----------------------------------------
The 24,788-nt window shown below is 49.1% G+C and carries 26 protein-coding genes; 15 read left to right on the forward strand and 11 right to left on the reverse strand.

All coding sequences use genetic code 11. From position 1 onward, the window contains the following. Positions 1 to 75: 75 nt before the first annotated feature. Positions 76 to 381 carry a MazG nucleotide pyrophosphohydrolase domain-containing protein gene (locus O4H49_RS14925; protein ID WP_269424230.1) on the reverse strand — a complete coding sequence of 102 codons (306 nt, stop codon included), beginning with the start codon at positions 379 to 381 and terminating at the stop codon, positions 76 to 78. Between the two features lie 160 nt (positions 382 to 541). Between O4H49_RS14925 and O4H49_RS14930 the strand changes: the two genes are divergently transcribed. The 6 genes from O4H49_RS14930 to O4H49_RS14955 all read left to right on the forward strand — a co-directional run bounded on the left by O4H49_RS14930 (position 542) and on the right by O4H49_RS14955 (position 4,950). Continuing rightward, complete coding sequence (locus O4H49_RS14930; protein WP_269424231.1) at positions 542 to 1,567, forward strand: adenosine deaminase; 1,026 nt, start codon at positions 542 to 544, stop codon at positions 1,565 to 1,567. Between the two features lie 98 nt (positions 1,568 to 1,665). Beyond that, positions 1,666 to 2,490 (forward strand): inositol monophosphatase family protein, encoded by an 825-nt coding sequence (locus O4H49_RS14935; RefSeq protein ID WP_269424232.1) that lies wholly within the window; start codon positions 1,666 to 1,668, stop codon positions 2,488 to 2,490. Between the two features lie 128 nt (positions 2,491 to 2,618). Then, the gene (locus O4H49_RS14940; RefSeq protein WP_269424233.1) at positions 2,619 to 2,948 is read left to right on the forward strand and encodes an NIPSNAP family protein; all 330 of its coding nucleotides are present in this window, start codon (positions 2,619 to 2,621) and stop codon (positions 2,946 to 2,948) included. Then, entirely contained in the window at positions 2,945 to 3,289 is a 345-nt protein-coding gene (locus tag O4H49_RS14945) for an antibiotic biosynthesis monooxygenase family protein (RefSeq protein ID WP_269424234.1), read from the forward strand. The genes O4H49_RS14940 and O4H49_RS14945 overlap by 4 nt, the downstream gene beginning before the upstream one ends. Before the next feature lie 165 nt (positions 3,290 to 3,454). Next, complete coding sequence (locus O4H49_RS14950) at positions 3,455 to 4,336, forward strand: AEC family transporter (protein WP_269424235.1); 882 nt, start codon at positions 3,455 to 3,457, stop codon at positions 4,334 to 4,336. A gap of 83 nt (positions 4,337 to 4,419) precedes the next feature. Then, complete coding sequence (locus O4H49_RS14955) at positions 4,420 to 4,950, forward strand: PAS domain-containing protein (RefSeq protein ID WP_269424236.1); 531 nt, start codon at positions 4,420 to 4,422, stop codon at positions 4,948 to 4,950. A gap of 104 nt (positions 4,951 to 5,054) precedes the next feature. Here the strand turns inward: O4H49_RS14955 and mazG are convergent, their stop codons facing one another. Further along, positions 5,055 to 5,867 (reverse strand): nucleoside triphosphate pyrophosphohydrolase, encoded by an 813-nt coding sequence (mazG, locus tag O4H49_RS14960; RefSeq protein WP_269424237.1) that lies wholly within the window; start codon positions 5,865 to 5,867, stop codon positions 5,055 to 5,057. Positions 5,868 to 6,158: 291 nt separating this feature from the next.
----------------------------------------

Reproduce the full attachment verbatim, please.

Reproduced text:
The 24,788-nt window shown below is 49.1% G+C and carries 26 protein-coding genes; 15 read left to right on the forward strand and 11 right to left on the reverse strand.

All coding sequences use genetic code 11. From position 1 onward, the window contains the following. Positions 1 to 75: 75 nt before the first annotated feature. Positions 76 to 381 carry a MazG nucleotide pyrophosphohydrolase domain-containing protein gene (locus O4H49_RS14925; protein ID WP_269424230.1) on the reverse strand — a complete coding sequence of 102 codons (306 nt, stop codon included), beginning with the start codon at positions 379 to 381 and terminating at the stop codon, positions 76 to 78. Between the two features lie 160 nt (positions 382 to 541). Between O4H49_RS14925 and O4H49_RS14930 the strand changes: the two genes are divergently transcribed. The 6 genes from O4H49_RS14930 to O4H49_RS14955 all read left to right on the forward strand — a co-directional run bounded on the left by O4H49_RS14930 (position 542) and on the right by O4H49_RS14955 (position 4,950). Continuing rightward, complete coding sequence (locus O4H49_RS14930; protein WP_269424231.1) at positions 542 to 1,567, forward strand: adenosine deaminase; 1,026 nt, start codon at positions 542 to 544, stop codon at positions 1,565 to 1,567. Between the two features lie 98 nt (positions 1,568 to 1,665). Beyond that, positions 1,666 to 2,490 (forward strand): inositol monophosphatase family protein, encoded by an 825-nt coding sequence (locus O4H49_RS14935; RefSeq protein ID WP_269424232.1) that lies wholly within the window; start codon positions 1,666 to 1,668, stop codon positions 2,488 to 2,490. Between the two features lie 128 nt (positions 2,491 to 2,618). Then, the gene (locus O4H49_RS14940; RefSeq protein WP_269424233.1) at positions 2,619 to 2,948 is read left to right on the forward strand and encodes an NIPSNAP family protein; all 330 of its coding nucleotides are present in this window, start codon (positions 2,619 to 2,621) and stop codon (positions 2,946 to 2,948) included. Then, entirely contained in the window at positions 2,945 to 3,289 is a 345-nt protein-coding gene (locus tag O4H49_RS14945) for an antibiotic biosynthesis monooxygenase family protein (RefSeq protein ID WP_269424234.1), read from the forward strand. The genes O4H49_RS14940 and O4H49_RS14945 overlap by 4 nt, the downstream gene beginning before the upstream one ends. Before the next feature lie 165 nt (positions 3,290 to 3,454). Next, complete coding sequence (locus O4H49_RS14950) at positions 3,455 to 4,336, forward strand: AEC family transporter (protein WP_269424235.1); 882 nt, start codon at positions 3,455 to 3,457, stop codon at positions 4,334 to 4,336. A gap of 83 nt (positions 4,337 to 4,419) precedes the next feature. Then, complete coding sequence (locus O4H49_RS14955) at positions 4,420 to 4,950, forward strand: PAS domain-containing protein (RefSeq protein ID WP_269424236.1); 531 nt, start codon at positions 4,420 to 4,422, stop codon at positions 4,948 to 4,950. A gap of 104 nt (positions 4,951 to 5,054) precedes the next feature. Here the strand turns inward: O4H49_RS14955 and mazG are convergent, their stop codons facing one another. Further along, positions 5,055 to 5,867 (reverse strand): nucleoside triphosphate pyrophosphohydrolase, encoded by an 813-nt coding sequence (mazG, locus tag O4H49_RS14960; RefSeq protein WP_269424237.1) that lies wholly within the window; start codon positions 5,865 to 5,867, stop codon positions 5,055 to 5,057. Positions 5,868 to 6,158: 291 nt separating this feature from the next.